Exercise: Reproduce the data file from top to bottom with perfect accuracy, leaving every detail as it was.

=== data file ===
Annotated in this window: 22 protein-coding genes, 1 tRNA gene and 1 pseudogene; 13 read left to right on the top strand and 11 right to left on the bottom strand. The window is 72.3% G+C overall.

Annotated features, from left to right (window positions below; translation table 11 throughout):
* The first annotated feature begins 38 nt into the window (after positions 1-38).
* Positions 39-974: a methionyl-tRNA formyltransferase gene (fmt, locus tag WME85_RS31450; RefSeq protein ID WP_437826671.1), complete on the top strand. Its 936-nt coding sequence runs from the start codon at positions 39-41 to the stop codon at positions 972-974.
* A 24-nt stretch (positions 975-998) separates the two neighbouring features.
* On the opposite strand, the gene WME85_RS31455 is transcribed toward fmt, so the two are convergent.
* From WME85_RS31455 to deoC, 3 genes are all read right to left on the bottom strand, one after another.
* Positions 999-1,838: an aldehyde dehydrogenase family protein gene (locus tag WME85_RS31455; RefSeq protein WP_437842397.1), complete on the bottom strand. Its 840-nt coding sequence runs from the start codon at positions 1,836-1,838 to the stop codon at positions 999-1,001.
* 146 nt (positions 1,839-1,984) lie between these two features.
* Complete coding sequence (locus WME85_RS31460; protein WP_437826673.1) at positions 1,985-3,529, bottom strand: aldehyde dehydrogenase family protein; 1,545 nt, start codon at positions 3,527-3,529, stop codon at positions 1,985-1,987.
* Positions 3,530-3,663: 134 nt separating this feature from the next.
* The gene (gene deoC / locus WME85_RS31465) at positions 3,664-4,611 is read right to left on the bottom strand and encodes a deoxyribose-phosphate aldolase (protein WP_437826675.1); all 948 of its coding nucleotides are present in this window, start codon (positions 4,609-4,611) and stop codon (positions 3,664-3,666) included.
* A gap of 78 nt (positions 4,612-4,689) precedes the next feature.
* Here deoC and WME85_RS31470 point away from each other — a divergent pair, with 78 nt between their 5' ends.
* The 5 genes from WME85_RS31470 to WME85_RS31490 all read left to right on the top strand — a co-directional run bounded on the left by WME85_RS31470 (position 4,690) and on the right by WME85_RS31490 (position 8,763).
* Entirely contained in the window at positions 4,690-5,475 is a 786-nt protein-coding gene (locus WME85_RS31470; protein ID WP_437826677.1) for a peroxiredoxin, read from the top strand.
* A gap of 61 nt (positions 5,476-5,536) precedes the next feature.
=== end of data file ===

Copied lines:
Annotated in this window: 22 protein-coding genes, 1 tRNA gene and 1 pseudogene; 13 read left to right on the top strand and 11 right to left on the bottom strand. The window is 72.3% G+C overall.

Annotated features, from left to right (window positions below; translation table 11 throughout):
* The first annotated feature begins 38 nt into the window (after positions 1-38).
* Positions 39-974: a methionyl-tRNA formyltransferase gene (fmt, locus tag WME85_RS31450; RefSeq protein ID WP_437826671.1), complete on the top strand. Its 936-nt coding sequence runs from the start codon at positions 39-41 to the stop codon at positions 972-974.
* A 24-nt stretch (positions 975-998) separates the two neighbouring features.
* On the opposite strand, the gene WME85_RS31455 is transcribed toward fmt, so the two are convergent.
* From WME85_RS31455 to deoC, 3 genes are all read right to left on the bottom strand, one after another.
* Positions 999-1,838: an aldehyde dehydrogenase family protein gene (locus tag WME85_RS31455; RefSeq protein WP_437842397.1), complete on the bottom strand. Its 840-nt coding sequence runs from the start codon at positions 1,836-1,838 to the stop codon at positions 999-1,001.
* 146 nt (positions 1,839-1,984) lie between these two features.
* Complete coding sequence (locus WME85_RS31460; protein WP_437826673.1) at positions 1,985-3,529, bottom strand: aldehyde dehydrogenase family protein; 1,545 nt, start codon at positions 3,527-3,529, stop codon at positions 1,985-1,987.
* Positions 3,530-3,663: 134 nt separating this feature from the next.
* The gene (gene deoC / locus WME85_RS31465) at positions 3,664-4,611 is read right to left on the bottom strand and encodes a deoxyribose-phosphate aldolase (protein WP_437826675.1); all 948 of its coding nucleotides are present in this window, start codon (positions 4,609-4,611) and stop codon (positions 3,664-3,666) included.
* A gap of 78 nt (positions 4,612-4,689) precedes the next feature.
* Here deoC and WME85_RS31470 point away from each other — a divergent pair, with 78 nt between their 5' ends.
* The 5 genes from WME85_RS31470 to WME85_RS31490 all read left to right on the top strand — a co-directional run bounded on the left by WME85_RS31470 (position 4,690) and on the right by WME85_RS31490 (position 8,763).
* Entirely contained in the window at positions 4,690-5,475 is a 786-nt protein-coding gene (locus WME85_RS31470; protein ID WP_437826677.1) for a peroxiredoxin, read from the top strand.
* A gap of 61 nt (positions 5,476-5,536) precedes the next feature.